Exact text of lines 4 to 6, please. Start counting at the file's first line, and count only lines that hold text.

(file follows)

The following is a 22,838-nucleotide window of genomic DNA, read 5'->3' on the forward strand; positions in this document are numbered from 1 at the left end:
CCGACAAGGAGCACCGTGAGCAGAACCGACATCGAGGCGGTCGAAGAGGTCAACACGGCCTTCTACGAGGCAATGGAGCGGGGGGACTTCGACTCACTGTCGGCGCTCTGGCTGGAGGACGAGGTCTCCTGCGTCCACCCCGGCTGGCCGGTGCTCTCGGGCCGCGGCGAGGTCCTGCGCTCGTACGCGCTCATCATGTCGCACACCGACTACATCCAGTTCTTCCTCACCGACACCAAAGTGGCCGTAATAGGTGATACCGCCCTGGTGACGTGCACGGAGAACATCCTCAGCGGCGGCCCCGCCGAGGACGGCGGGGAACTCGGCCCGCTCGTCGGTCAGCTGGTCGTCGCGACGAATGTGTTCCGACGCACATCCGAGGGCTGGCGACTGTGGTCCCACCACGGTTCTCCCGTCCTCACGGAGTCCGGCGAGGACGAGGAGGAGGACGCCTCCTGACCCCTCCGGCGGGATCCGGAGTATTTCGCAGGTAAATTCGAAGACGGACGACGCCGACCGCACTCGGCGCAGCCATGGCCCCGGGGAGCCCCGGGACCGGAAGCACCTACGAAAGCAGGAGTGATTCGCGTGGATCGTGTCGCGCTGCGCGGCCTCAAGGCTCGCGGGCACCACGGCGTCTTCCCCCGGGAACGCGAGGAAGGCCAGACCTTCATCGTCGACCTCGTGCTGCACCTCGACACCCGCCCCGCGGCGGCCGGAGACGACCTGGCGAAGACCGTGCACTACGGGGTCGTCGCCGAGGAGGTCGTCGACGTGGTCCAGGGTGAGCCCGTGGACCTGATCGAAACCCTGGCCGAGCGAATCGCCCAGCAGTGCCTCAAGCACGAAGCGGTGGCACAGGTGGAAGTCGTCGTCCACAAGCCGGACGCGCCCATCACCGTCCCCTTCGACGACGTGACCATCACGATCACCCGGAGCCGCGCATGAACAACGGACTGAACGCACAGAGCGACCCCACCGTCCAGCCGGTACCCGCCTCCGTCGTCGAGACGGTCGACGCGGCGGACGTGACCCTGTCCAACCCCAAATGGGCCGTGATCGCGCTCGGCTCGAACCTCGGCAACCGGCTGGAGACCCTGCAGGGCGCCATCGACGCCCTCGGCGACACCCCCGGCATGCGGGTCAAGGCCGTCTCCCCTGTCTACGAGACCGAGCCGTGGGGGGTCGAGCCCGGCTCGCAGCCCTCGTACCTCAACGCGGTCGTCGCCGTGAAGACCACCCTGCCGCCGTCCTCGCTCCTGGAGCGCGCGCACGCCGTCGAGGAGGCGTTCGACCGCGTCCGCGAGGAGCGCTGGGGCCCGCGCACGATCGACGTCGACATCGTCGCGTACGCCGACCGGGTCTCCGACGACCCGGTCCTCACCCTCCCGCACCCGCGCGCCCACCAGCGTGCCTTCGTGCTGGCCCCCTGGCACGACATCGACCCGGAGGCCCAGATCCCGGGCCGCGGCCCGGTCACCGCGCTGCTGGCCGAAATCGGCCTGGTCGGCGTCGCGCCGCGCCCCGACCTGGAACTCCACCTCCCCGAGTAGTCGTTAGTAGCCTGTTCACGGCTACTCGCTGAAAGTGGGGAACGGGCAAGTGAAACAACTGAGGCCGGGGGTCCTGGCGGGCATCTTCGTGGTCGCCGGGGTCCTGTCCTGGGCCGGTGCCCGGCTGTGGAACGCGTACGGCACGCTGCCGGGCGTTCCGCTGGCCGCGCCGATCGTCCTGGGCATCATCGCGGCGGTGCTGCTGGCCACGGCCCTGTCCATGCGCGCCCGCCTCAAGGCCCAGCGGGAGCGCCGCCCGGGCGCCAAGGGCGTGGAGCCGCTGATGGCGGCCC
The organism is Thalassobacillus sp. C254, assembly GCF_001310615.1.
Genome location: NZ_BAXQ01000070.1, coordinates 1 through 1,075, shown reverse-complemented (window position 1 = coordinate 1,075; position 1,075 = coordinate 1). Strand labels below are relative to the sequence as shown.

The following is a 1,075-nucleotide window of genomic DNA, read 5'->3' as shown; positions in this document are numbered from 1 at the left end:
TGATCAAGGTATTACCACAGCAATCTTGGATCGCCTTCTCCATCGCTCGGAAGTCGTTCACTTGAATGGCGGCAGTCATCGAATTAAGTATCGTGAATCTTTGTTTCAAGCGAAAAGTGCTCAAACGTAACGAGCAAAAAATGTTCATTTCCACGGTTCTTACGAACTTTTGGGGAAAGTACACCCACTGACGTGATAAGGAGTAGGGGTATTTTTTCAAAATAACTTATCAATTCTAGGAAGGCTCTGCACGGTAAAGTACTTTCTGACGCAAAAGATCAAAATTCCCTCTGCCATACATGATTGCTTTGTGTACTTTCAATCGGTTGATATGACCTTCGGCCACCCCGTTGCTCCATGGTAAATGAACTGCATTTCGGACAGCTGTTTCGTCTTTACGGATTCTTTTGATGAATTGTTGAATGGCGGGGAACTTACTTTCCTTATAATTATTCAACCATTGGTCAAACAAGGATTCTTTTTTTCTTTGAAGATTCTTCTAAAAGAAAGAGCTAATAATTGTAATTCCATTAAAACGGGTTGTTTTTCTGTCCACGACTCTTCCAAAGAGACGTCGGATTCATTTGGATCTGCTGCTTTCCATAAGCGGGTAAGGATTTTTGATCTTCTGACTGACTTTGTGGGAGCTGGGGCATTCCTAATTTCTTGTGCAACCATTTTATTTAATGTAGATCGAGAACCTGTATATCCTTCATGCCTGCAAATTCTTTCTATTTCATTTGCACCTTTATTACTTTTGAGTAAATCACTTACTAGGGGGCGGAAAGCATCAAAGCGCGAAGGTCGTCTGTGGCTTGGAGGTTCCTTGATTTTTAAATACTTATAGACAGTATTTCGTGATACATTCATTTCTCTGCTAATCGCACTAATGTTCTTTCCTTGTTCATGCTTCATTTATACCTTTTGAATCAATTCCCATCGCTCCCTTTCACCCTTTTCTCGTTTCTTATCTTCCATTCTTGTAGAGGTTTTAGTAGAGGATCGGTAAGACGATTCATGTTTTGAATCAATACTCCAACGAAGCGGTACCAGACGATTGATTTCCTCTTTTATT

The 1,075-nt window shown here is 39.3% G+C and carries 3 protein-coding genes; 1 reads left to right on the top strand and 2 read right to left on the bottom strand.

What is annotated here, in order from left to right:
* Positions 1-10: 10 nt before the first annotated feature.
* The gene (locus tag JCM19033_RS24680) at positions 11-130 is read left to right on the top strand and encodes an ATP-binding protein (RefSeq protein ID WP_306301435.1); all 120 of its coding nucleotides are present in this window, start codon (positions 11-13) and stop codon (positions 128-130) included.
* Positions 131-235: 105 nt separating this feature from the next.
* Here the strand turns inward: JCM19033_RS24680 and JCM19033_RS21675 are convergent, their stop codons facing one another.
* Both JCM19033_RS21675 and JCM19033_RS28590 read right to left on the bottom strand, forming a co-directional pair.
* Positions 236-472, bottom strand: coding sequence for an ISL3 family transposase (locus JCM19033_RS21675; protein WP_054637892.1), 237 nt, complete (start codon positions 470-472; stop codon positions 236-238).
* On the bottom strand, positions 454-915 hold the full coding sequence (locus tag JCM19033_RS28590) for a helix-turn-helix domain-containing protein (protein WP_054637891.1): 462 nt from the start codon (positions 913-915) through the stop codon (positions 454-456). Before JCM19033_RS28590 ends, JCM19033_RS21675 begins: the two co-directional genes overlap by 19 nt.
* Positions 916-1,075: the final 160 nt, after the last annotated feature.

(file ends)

Genome location: NZ_BAXQ01000070.1, coordinates 1 through 1,075, shown reverse-complemented (window position 1 = coordinate 1,075; position 1,075 = coordinate 1). Strand labels below are relative to the sequence as shown.

The following is a 1,075-nucleotide window of genomic DNA, read 5'->3' as shown; positions in this document are numbered from 1 at the left end:
TGATCAAGGTATTACCACAGCAATCTTGGATCGCCTTCTCCATCGCTCGGAAGTCGTTCACTTGAATGGCGGCAGTCATCGAATTAAGTATCGTGAATCTTTGTTTCAAGCGAAAAGTGCTCAAACGTAACGAGCAAAAAATGTTCATTTCCACGGTTCTTACGAACTTTTGGGGAAAGTACACCCACTGACGTGATAAGGAGTAGGGGTATTTTTTCAAAATAACTTATCAATTCTAGGAAGGCTCTGCACGGTAAAGTACTTTCTGACGCAAAAGATCAAAATTCCCTCTGCCATACATGATTGCTTTGTGTACTTTCAATCGGTTGATATGACCTTCGGCCACCCCGTTGCTCCATGGTAAATGAACTGCATTTCGGACAGCTGTTTCGTCTTTACGGATTCTTTTGATGAATTGTTGAATGGCGGGGAACTTACTTTCCTTATAATTATTCAACCATTGGTCAAACAAGGATTCTTTTTTTCTTTGAAGATTCTTCTAAAAGAAAGAGCTAATAATTGTAATTCCATTAAAACGGGTTGTTTTTCTGTCCACGACTCTTCCAAAGAGACGTCGGATTCATTTGGATCTGCTGCTTTCCATAAGCGGGTAAGGATTTTTGATCTTCTGACTGACTTTGTGGGAGCTGGGGCATTCCTAATTTCTTGTGCAACCATTTTATTTAATGTAGATCGAGAACCTGTATATCCTTCATGCCTGCAAATTCTTTCTATTTCATTTGCACCTTTATTACTTTTGAGTAAATCACTTACTAGGGGGCGGAAAGCATCAAAGCGCGAAGGTCGTCTGTGGCTTGGAGGTTCCTTGATTTTTAAATACTTATAGACAGTATTTCGTGATACATTCATTTCTCTGCTAATCGCACTAATGTTCTTTCCTTGTTCATGCTTCATTTATACCTTTTGAATCAATTCCCATCGCTCCCTTTCACCCTTTTCTCGTTTCTTATCTTCCATTCTTGTAGAGGTTTTAGTAGAGGATCGGTAAGACGATTCATGTTTTGAATCAATACTCCAACGAAGCGGTACCAGACGATTGATTTCCTCTTTTATT